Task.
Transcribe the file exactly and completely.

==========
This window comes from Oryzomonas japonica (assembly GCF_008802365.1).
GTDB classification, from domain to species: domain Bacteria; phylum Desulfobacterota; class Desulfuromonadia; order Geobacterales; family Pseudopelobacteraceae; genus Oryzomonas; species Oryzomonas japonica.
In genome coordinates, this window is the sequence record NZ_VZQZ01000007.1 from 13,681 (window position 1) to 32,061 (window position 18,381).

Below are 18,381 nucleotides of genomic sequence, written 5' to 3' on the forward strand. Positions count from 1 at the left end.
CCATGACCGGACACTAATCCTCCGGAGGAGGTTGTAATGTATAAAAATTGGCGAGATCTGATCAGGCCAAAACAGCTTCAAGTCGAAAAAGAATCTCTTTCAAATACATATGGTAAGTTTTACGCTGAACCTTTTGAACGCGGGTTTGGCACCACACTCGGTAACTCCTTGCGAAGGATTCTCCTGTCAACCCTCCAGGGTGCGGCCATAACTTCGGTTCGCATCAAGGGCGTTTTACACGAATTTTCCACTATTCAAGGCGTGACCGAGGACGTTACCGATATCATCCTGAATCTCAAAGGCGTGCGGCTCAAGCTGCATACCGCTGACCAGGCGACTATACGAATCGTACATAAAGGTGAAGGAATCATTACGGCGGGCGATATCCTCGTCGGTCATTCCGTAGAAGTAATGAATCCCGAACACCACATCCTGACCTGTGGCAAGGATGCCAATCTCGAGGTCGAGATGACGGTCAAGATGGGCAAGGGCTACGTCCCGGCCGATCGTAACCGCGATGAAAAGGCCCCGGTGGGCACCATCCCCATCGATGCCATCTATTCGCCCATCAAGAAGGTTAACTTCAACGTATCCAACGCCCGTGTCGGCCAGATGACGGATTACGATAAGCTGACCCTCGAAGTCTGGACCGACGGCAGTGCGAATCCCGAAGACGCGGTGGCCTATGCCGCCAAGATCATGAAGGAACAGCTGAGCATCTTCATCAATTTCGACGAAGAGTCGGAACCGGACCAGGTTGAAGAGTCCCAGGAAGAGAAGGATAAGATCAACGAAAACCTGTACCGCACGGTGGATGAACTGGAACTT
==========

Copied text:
This window comes from Oryzomonas japonica (assembly GCF_008802365.1).
GTDB classification, from domain to species: domain Bacteria; phylum Desulfobacterota; class Desulfuromonadia; order Geobacterales; family Pseudopelobacteraceae; genus Oryzomonas; species Oryzomonas japonica.
In genome coordinates, this window is the sequence record NZ_VZQZ01000007.1 from 13,681 (window position 1) to 32,061 (window position 18,381).

Below are 18,381 nucleotides of genomic sequence, written 5' to 3' on the forward strand. Positions count from 1 at the left end.
CCATGACCGGACACTAATCCTCCGGAGGAGGTTGTAATGTATAAAAATTGGCGAGATCTGATCAGGCCAAAACAGCTTCAAGTCGAAAAAGAATCTCTTTCAAATACATATGGTAAGTTTTACGCTGAACCTTTTGAACGCGGGTTTGGCACCACACTCGGTAACTCCTTGCGAAGGATTCTCCTGTCAACCCTCCAGGGTGCGGCCATAACTTCGGTTCGCATCAAGGGCGTTTTACACGAATTTTCCACTATTCAAGGCGTGACCGAGGACGTTACCGATATCATCCTGAATCTCAAAGGCGTGCGGCTCAAGCTGCATACCGCTGACCAGGCGACTATACGAATCGTACATAAAGGTGAAGGAATCATTACGGCGGGCGATATCCTCGTCGGTCATTCCGTAGAAGTAATGAATCCCGAACACCACATCCTGACCTGTGGCAAGGATGCCAATCTCGAGGTCGAGATGACGGTCAAGATGGGCAAGGGCTACGTCCCGGCCGATCGTAACCGCGATGAAAAGGCCCCGGTGGGCACCATCCCCATCGATGCCATCTATTCGCCCATCAAGAAGGTTAACTTCAACGTATCCAACGCCCGTGTCGGCCAGATGACGGATTACGATAAGCTGACCCTCGAAGTCTGGACCGACGGCAGTGCGAATCCCGAAGACGCGGTGGCCTATGCCGCCAAGATCATGAAGGAACAGCTGAGCATCTTCATCAATTTCGACGAAGAGTCGGAACCGGACCAGGTTGAAGAGTCCCAGGAAGAGAAGGATAAGATCAACGAAAACCTGTACCGCACGGTGGATGAACTGGAACTT